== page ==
Examining Predictors of Myocardial Infarction

Dolezel, Diane
McLeod, Alexander
Fulton, Lawrence V.
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Multidisciplinary Digital Publishing Institute
Cardiovascular diseases are the leading cause of death in the United States. This study analyzed predictors of myocardial infarction (MI) for those aged 35 and older based on demographic, socioeconomic, geographic, behavioral, and risk factors, as well as access to healthcare variables using the Center for Disease (CDC) Control Behavioral Risk Factor Surveillance System (BRFSS) survey for the year 2019. Multiple quasibinomial models were generated on an 80% training set hierarchically and then used to forecast the 20% test set. The final training model proved somewhat capable of prediction with a weighted F1-Score = 0.898. A complete model based on statistically significant variables using the entirety of the dataset was compared to the same model built on the training set. Models demonstrated coefficient stability. Similar to previous studies, age, gender, marital status, veteran status, income, home ownership, employment status, and education level were important demographic and socioeconomic predictors. The only geographic variable that remained in the model was associated with the West North Central Census Division (in-creased risk). Statistically important behavioral and risk factors as well as comorbidities included health status, smoking, alcohol consumption frequency, cholesterol, blood pressure, diabetes, stroke, chronic obstructive pulmonary disorder (COPD), kidney disease, and arthritis. Three access to healthcare variables proved statistically significant: lack of a primary care provider (Odds Ratio, OR = 0.853, p < 0.001), cost considerations prevented some care (OR = 1.232, p < 0.001), and lack of an annual checkup (OR = 0.807, p < 0.001). The directionality of these odds ratios is congruent with a marginal effects model and implies that those without MI are more likely not to have a primary provider or annual checkup, but those with MI are more likely to have missed care due to the cost of that care. Cost of healthcare for MI patients is associated with not receiving care after accounting for all other variables.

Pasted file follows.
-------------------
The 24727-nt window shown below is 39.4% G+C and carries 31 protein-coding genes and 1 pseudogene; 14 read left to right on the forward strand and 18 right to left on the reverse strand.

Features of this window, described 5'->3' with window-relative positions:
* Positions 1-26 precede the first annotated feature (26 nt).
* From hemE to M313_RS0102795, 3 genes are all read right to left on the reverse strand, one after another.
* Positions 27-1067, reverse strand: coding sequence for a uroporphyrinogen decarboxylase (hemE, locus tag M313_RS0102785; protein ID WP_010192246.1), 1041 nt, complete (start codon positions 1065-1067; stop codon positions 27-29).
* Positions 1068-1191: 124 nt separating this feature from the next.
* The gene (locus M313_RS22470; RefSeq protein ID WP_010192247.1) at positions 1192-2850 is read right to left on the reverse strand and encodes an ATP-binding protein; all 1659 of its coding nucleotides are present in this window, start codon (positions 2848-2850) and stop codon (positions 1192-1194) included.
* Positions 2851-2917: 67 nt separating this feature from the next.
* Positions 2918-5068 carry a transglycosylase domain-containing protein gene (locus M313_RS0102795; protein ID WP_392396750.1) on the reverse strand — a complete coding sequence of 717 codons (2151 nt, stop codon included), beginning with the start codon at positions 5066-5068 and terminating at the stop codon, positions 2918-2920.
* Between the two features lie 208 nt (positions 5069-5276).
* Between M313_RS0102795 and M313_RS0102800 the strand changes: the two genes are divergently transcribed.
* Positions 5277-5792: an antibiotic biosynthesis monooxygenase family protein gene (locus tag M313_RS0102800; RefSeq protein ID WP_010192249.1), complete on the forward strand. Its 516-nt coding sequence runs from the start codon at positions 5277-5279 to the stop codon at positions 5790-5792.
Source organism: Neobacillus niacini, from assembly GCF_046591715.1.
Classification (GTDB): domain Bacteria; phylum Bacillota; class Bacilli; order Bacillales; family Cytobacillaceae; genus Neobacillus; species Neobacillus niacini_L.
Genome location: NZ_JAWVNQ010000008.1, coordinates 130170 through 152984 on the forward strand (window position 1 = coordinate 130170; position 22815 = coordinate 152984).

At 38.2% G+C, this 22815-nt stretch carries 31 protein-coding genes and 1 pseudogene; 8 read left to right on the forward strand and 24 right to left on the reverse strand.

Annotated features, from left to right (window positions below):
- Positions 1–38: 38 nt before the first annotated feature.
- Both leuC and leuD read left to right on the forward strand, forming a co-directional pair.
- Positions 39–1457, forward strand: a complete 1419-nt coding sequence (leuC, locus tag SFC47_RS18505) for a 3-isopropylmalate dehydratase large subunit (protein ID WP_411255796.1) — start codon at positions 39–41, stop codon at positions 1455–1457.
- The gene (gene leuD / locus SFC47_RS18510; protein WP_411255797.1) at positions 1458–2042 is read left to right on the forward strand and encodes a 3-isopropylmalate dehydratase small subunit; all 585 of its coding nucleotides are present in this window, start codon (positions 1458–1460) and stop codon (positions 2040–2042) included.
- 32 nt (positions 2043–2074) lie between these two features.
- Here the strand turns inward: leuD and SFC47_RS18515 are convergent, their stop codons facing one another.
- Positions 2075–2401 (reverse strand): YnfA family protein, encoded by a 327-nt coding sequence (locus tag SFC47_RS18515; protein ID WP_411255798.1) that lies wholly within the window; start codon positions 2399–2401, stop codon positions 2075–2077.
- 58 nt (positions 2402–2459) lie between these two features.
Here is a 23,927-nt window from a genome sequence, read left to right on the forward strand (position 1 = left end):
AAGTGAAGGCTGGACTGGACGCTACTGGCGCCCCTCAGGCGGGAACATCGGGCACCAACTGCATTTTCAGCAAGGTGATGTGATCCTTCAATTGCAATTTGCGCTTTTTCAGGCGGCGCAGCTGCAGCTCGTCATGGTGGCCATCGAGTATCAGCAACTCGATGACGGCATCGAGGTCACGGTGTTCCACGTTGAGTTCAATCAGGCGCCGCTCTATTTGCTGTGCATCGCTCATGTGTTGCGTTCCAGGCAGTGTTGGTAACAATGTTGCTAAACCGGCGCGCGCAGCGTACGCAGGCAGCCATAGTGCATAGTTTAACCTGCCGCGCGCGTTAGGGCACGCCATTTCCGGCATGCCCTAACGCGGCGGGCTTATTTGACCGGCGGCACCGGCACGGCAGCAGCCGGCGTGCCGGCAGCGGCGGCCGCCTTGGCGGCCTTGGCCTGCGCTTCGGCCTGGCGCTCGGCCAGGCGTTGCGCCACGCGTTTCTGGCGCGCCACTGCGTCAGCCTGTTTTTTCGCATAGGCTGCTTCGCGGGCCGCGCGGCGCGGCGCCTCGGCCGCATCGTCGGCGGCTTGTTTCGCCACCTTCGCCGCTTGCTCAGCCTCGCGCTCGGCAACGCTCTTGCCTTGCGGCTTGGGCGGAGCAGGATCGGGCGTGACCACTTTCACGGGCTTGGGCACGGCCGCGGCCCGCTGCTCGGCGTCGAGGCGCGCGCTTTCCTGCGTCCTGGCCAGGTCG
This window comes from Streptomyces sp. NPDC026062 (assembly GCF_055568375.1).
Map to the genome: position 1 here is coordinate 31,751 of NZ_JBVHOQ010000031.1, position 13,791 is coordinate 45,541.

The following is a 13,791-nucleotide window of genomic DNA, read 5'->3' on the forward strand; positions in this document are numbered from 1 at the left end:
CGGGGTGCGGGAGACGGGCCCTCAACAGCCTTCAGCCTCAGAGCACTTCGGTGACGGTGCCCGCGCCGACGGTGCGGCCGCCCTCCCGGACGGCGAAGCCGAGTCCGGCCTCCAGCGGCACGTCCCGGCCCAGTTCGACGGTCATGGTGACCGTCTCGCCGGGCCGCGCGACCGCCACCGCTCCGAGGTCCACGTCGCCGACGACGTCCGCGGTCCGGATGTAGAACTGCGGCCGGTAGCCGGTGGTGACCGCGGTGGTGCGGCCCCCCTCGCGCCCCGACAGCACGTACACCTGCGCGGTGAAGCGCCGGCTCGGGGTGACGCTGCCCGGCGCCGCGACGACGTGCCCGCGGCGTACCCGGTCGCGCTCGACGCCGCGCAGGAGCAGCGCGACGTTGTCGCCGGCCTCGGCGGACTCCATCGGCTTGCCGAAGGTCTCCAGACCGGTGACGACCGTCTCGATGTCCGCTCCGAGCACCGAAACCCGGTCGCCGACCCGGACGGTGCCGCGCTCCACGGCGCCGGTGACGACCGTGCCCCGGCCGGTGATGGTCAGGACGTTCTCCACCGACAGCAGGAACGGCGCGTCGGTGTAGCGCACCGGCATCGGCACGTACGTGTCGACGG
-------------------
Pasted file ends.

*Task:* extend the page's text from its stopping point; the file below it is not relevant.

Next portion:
myocardial infarction, prediction, cardiovascular, Health Administration
Dolezel, D., McLeod, A., & Fulton, L. (2021). Examining predictors of myocardial infarction. International Journal of Environmental Research and Public Health, 18(21), 11284.